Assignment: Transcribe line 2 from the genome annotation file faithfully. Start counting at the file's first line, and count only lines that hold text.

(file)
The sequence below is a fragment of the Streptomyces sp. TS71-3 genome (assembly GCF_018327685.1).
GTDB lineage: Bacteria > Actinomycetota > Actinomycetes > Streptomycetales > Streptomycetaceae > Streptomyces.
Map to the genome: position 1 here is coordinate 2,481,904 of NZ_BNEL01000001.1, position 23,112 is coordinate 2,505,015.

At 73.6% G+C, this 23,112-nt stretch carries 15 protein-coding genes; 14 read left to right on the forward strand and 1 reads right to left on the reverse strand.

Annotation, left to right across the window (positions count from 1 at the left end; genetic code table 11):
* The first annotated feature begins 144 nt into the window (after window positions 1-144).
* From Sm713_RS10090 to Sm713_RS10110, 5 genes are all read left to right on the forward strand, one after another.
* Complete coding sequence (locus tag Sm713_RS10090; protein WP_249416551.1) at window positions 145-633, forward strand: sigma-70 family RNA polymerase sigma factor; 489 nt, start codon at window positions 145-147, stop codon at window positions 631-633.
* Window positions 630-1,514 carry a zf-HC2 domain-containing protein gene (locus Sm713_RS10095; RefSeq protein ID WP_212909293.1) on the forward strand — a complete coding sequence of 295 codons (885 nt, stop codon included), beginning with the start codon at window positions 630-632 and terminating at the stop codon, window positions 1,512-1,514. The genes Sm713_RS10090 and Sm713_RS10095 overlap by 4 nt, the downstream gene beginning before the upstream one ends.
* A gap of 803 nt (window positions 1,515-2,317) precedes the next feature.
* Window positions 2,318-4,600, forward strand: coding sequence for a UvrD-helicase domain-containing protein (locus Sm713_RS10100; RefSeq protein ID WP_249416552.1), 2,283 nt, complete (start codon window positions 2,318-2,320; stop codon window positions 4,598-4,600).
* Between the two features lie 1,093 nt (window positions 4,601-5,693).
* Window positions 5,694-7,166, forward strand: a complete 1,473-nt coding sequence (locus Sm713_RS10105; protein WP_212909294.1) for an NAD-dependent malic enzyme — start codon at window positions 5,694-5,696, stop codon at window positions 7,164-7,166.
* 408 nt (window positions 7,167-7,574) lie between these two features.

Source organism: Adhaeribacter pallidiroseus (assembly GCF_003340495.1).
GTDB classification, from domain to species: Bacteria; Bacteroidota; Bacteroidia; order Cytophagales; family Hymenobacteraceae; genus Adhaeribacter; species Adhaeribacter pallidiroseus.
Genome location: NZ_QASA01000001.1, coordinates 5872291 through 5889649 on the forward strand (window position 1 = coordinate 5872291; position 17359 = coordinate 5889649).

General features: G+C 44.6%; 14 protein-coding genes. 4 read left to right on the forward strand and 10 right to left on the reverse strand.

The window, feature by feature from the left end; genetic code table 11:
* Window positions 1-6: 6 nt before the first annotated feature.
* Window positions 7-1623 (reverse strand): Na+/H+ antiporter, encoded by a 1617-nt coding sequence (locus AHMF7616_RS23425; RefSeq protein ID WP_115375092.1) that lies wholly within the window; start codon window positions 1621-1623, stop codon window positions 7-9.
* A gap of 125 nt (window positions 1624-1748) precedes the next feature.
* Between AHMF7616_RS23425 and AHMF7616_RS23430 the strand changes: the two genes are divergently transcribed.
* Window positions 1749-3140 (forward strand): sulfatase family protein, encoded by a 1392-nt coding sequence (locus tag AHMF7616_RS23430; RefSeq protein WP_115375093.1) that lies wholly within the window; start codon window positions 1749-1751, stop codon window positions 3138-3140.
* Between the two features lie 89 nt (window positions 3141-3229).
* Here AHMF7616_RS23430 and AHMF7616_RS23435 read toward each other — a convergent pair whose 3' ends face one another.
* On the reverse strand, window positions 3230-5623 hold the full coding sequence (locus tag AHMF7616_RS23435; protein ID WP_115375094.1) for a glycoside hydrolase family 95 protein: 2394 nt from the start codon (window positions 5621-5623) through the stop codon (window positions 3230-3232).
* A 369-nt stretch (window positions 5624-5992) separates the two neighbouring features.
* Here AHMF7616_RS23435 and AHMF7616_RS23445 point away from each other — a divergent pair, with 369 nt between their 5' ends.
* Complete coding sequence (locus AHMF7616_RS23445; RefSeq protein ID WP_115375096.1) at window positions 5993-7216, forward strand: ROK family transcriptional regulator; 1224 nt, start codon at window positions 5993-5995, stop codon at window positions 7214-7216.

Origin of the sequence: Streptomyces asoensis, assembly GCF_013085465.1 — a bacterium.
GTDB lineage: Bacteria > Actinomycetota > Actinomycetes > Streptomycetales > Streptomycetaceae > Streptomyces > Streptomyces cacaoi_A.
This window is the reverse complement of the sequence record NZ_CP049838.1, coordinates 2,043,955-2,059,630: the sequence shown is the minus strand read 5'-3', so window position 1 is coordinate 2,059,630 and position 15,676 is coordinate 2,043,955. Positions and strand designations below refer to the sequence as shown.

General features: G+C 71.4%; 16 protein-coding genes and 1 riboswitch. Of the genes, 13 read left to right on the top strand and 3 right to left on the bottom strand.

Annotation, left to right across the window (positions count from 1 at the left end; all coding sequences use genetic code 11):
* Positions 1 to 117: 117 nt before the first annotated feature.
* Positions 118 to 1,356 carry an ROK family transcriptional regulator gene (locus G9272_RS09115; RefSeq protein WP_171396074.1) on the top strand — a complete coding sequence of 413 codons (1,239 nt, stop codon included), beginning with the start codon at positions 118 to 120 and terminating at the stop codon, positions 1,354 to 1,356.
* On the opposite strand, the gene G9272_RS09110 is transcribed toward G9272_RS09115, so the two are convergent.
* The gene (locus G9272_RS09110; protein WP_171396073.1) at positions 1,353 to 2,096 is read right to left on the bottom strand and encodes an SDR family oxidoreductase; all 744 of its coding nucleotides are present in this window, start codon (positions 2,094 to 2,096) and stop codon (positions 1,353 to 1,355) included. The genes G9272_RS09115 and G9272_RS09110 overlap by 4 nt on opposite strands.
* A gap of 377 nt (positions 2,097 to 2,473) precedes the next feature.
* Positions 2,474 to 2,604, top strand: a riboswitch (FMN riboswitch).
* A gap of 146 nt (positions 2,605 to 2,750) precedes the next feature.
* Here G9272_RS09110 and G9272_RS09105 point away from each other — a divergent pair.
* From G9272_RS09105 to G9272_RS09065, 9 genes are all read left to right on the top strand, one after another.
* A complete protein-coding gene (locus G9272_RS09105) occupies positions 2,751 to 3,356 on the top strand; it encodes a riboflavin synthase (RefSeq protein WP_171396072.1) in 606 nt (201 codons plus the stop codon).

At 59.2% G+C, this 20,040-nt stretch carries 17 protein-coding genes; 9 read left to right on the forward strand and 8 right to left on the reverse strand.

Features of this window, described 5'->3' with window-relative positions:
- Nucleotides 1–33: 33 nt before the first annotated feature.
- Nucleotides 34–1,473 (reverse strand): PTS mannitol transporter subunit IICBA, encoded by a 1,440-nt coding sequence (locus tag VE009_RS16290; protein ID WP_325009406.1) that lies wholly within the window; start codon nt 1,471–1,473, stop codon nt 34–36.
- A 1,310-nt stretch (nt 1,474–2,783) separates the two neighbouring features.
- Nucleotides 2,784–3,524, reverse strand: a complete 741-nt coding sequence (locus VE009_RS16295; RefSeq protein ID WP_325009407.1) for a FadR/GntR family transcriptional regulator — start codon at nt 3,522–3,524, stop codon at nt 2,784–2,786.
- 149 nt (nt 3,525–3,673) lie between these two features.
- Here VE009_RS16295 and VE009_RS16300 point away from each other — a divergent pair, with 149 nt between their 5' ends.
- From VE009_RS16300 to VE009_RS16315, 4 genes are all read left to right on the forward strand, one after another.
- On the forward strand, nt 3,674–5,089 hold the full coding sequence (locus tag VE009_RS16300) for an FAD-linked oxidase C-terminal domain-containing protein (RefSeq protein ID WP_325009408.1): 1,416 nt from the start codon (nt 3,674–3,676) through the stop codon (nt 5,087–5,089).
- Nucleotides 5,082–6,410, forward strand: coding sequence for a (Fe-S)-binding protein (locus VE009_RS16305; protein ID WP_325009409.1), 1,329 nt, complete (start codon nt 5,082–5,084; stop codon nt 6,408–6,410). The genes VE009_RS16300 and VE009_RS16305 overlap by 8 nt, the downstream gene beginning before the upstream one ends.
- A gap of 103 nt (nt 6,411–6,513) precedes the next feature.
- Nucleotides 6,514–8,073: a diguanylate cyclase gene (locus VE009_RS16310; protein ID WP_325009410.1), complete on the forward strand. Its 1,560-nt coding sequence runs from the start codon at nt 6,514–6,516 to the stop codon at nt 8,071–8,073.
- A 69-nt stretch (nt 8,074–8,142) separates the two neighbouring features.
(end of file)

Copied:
GTDB lineage: Bacteria > Actinomycetota > Actinomycetes > Streptomycetales > Streptomycetaceae > Streptomyces.